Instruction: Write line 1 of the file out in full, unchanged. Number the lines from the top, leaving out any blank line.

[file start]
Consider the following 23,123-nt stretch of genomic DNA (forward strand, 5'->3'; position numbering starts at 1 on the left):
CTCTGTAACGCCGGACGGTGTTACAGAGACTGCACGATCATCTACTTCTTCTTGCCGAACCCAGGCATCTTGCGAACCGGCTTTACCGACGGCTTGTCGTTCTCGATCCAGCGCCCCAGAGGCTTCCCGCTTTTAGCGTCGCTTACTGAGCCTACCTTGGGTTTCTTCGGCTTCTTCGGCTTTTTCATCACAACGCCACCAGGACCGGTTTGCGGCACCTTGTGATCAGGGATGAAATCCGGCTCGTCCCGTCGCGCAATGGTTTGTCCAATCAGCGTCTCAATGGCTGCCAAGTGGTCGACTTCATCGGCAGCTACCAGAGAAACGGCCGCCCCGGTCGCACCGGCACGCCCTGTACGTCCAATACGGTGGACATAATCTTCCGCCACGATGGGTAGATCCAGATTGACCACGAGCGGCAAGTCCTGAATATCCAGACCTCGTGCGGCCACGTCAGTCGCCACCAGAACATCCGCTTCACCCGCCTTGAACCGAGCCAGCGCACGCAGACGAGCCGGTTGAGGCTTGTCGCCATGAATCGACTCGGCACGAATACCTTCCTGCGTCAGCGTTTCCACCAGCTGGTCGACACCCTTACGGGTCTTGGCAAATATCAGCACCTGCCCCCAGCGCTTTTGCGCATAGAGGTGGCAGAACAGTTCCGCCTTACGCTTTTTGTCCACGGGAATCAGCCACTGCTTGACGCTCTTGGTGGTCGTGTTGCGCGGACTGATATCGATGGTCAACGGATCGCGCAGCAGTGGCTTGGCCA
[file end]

Consider the following 23,123-nt stretch of genomic DNA (forward strand, 5'->3'; position numbering starts at 1 on the left):